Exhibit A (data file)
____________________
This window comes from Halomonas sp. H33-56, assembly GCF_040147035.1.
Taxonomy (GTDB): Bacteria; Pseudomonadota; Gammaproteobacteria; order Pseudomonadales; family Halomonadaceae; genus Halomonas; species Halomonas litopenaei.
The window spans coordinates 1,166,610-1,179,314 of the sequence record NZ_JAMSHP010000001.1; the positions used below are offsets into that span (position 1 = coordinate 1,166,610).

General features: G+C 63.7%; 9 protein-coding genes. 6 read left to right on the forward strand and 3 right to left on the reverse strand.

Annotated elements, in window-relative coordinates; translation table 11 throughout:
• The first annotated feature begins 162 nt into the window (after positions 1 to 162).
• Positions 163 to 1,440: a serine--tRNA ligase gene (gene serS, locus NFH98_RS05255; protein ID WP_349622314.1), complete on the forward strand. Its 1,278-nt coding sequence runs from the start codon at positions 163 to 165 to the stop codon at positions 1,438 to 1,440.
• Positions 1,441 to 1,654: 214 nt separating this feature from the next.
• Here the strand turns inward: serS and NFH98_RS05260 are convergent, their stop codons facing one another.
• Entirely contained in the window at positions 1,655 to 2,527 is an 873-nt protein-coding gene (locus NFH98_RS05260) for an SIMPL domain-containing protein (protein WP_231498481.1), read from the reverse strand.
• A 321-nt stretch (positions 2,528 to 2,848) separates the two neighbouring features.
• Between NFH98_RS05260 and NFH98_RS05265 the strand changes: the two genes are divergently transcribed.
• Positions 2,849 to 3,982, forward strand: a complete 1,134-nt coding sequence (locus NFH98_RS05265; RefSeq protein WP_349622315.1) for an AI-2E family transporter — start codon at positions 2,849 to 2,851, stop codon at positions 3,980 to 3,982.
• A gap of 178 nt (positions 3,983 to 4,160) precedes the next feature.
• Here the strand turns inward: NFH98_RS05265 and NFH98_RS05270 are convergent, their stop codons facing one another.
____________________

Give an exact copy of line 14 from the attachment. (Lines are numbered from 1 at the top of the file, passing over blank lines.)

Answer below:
• A gap of 178 nt (positions 3,983 to 4,160) precedes the next feature.